‘Brain drain’ or gain in Nepal?
There is a saying in the Mahattari District of southern Nepal that in nearby Bhramarpura, “a child is conceived over the phone”. Up to 90% of the young men in towns such as Bhramarpura live and work abroad, adding to the 32.2% of GDP in Nepal based on personal remittances. The nation faces a severe problem of ‘brain drain’ – skilled workers flocking abroad rather than working domestically. The general belief amongst young people in Nepal is that there are no opportunities for them unless they train and work in Europe or the US, and with a median age of 21, Nepal is losing its potential labour force and stock of human capital at an alarming rate.
It is not only skilled workers leaving Nepal, unskilled and vocational workers are flocking abroad as well. Some estimates place unemployment in Nepal at a whopping 47%, as manual labourers are often forced to seek employment in terrible conditions in Middle Eastern economies where there is a shortage of domestic workers for major infrastructure projects.
This phenomenon of ‘brain drain’ has alarmed policymakers in developing countries for years. Citizens who could be lecturing at universities, operating in hospitals and developing innovative products are no longer contributing to the domestic economy. Nepalese healthcare professionals are in strong demand in Singapore and the USA, and some commentators argue Nepal has comparative advantage in eye care, but rather than developing domestic industries that could boost domestic productivity such as eye care or hydroelectric power, workers are being attracted abroad.
On the other side of the coin there is an argument that the loss of productivity because of ‘brain drain’, is more than made up for by the boosted salaries Nepalese workers are sending home in remittances, increasing the quality of life for the domestic population and their families. The children of these workers may be able to afford better educations, become entrepreneurs, without going abroad. Those working abroad may return, bringing knowledge and innovation from more developed countries. A study in Romania found that those who studied and worked abroad in the USA and then returned to Romania earned higher incomes and had a greater quality of life than those who studied and worked in the same sectors domestically. We may be able to apply these findings to Nepal’s migrant labour force in addition to Romania’s, a clear argument that the ‘brain drain’ phenomenon has its upsides.
However there are undeniable problems not just economically but socially with Nepal’s current situation. Economically, huge flows of remittances accompanied by slow credit growth are feeding into a problem of excess liquidity in the Nepalese banking sector. Further fuelling undesirable condition is the major uncertainty surrounding the health of the banking and risk management sectors in Nepal. Measures to counter this may drive inflation even higher than its current 8%, and do more harm than good to the overall macroeconomy.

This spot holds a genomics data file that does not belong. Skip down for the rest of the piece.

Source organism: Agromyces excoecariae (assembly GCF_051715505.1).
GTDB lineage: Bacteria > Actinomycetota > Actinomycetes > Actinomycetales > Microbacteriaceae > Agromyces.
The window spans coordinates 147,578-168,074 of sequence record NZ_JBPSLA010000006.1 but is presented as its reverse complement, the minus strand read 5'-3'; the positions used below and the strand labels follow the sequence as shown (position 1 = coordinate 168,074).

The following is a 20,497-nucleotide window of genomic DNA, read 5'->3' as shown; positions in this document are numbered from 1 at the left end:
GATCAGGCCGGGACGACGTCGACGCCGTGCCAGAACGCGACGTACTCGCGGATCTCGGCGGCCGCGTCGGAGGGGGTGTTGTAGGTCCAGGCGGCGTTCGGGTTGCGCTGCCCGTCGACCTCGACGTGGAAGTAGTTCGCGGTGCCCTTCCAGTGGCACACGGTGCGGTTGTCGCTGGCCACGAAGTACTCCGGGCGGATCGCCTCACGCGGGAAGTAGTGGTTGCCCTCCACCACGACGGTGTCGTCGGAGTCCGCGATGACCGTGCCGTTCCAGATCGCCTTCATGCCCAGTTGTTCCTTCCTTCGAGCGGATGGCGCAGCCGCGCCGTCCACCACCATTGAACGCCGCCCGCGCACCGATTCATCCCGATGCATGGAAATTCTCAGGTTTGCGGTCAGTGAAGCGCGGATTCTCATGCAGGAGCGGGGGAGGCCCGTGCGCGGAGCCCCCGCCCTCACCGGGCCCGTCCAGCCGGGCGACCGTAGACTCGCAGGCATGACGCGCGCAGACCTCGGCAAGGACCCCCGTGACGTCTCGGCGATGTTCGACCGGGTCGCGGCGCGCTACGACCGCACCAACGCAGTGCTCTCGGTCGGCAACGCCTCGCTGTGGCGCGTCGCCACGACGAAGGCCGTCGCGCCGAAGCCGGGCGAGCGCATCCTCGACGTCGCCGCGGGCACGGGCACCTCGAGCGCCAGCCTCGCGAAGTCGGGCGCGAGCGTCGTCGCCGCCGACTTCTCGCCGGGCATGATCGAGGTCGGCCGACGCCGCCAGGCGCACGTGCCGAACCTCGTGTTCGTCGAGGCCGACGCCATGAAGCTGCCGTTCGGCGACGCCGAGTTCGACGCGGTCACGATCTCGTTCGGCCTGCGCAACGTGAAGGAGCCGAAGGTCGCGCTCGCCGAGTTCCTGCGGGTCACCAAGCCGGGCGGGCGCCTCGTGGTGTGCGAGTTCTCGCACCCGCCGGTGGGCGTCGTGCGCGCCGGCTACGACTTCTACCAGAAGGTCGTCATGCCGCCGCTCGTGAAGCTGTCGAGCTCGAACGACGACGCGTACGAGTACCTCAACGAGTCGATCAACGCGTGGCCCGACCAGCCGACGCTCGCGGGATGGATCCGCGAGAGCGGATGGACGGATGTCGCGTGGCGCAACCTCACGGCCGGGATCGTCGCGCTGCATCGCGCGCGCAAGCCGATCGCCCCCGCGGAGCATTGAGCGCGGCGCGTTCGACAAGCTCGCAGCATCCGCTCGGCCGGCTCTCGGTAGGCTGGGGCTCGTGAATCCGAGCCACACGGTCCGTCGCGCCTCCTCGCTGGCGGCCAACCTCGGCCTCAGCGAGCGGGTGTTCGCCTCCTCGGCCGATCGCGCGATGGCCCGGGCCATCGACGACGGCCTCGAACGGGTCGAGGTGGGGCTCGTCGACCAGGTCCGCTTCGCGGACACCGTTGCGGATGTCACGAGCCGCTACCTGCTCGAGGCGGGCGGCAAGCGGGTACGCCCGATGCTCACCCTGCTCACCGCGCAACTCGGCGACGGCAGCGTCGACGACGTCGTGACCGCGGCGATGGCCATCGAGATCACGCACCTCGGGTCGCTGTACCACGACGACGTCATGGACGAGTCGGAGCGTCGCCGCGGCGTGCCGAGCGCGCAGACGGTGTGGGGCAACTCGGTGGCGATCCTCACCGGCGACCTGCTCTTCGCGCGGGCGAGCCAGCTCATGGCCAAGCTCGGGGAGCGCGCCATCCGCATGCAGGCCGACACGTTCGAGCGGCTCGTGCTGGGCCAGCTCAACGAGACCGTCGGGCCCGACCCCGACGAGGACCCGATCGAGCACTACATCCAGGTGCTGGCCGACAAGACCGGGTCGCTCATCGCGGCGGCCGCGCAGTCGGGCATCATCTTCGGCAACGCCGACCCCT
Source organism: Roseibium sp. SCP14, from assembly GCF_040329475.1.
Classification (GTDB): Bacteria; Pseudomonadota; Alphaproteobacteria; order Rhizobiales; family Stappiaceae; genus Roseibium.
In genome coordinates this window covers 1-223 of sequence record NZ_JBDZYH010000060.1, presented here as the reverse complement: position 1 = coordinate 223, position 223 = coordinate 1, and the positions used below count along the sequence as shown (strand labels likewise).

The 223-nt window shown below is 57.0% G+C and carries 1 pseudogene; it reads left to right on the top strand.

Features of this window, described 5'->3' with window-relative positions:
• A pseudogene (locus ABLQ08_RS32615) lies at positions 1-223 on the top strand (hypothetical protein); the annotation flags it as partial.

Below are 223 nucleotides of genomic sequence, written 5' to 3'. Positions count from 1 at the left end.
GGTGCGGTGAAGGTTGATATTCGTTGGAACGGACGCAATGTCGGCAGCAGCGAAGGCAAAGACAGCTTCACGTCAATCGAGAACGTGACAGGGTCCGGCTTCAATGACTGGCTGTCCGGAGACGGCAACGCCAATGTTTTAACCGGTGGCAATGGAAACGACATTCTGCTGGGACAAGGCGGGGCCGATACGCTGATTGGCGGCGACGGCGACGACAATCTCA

Socially, many rural communities are plagued with alcohol and drug addictions that migrants developed while abroad and have spread to locals. Communities are often dominated by women, who are socially excluded from schooling and often forced to work in subsistence farming or at home, and still face the practice of ‘chaupaudi’, restrictions and even isolation during menstruation. This means they cannot without significant social reform in Nepal contribute to the economy in the way men would if they remained domestically. The richest areas of rural Nepal are those where most of the young men have left to work abroad. It has become a common trade-off for Nepalese women – higher incomes and a better quality of life, in exchange for loneliness and raising a family alone.
While the government focuses on balancing the fiscal budget, rebuilding after the devastating April 2015 earthquake, and trying to maintain political stability, it has neglected to address the problems facing communities, especially in rural areas, as a result of young workers flocking abroad and out of Nepal’s borders. The strategy for the Nepalese government should be to invest where its strengths lie, for example in hydropower generation and infrastructure, to generate industry growth and become more internationally competitive, keeping the best and brightest within the country and providing real graduate opportunities for its young minds. It also needs to improve the quality of education and syllabi domestically. 54% of Nepalese adults do not have a secondary education diploma, and the literacy rate nationwide is only 65%. The government must heavily invest in education and infrastructure to even have some chance of tackling the problems of ‘brain drain’, that are only going to become ever more urgent as time goes on.